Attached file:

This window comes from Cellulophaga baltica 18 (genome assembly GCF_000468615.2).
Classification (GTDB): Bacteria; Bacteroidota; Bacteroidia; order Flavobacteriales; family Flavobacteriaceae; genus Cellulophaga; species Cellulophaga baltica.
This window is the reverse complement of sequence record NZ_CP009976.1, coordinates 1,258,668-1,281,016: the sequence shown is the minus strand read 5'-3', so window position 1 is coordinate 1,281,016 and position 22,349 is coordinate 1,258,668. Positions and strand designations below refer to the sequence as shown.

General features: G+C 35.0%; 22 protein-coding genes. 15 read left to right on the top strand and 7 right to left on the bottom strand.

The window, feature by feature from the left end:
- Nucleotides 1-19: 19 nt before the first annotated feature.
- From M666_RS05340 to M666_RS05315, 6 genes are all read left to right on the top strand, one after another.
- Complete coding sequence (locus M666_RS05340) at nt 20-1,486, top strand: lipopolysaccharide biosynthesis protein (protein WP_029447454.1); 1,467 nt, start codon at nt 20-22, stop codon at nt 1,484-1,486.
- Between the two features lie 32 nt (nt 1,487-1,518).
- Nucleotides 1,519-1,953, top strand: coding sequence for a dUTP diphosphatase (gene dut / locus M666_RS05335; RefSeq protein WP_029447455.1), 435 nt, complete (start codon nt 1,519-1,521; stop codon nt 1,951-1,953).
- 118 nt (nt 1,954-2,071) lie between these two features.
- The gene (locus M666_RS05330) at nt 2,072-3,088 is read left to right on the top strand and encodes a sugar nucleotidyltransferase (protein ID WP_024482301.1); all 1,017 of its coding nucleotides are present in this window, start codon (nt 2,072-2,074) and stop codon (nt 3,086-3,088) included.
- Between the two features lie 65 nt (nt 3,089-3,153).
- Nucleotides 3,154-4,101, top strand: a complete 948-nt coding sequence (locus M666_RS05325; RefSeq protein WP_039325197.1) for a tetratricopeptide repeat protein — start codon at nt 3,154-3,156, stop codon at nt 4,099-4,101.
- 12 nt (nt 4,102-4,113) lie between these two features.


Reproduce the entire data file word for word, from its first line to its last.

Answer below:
This window comes from Cellulophaga baltica 18 (genome assembly GCF_000468615.2).
Classification (GTDB): Bacteria; Bacteroidota; Bacteroidia; order Flavobacteriales; family Flavobacteriaceae; genus Cellulophaga; species Cellulophaga baltica.
This window is the reverse complement of sequence record NZ_CP009976.1, coordinates 1,258,668-1,281,016: the sequence shown is the minus strand read 5'-3', so window position 1 is coordinate 1,281,016 and position 22,349 is coordinate 1,258,668. Positions and strand designations below refer to the sequence as shown.

General features: G+C 35.0%; 22 protein-coding genes. 15 read left to right on the top strand and 7 right to left on the bottom strand.

The window, feature by feature from the left end:
- Nucleotides 1-19: 19 nt before the first annotated feature.
- From M666_RS05340 to M666_RS05315, 6 genes are all read left to right on the top strand, one after another.
- Complete coding sequence (locus M666_RS05340) at nt 20-1,486, top strand: lipopolysaccharide biosynthesis protein (protein WP_029447454.1); 1,467 nt, start codon at nt 20-22, stop codon at nt 1,484-1,486.
- Between the two features lie 32 nt (nt 1,487-1,518).
- Nucleotides 1,519-1,953, top strand: coding sequence for a dUTP diphosphatase (gene dut / locus M666_RS05335; RefSeq protein WP_029447455.1), 435 nt, complete (start codon nt 1,519-1,521; stop codon nt 1,951-1,953).
- 118 nt (nt 1,954-2,071) lie between these two features.
- The gene (locus M666_RS05330) at nt 2,072-3,088 is read left to right on the top strand and encodes a sugar nucleotidyltransferase (protein ID WP_024482301.1); all 1,017 of its coding nucleotides are present in this window, start codon (nt 2,072-2,074) and stop codon (nt 3,086-3,088) included.
- Between the two features lie 65 nt (nt 3,089-3,153).
- Nucleotides 3,154-4,101, top strand: a complete 948-nt coding sequence (locus M666_RS05325; RefSeq protein WP_039325197.1) for a tetratricopeptide repeat protein — start codon at nt 3,154-3,156, stop codon at nt 4,099-4,101.
- 12 nt (nt 4,102-4,113) lie between these two features.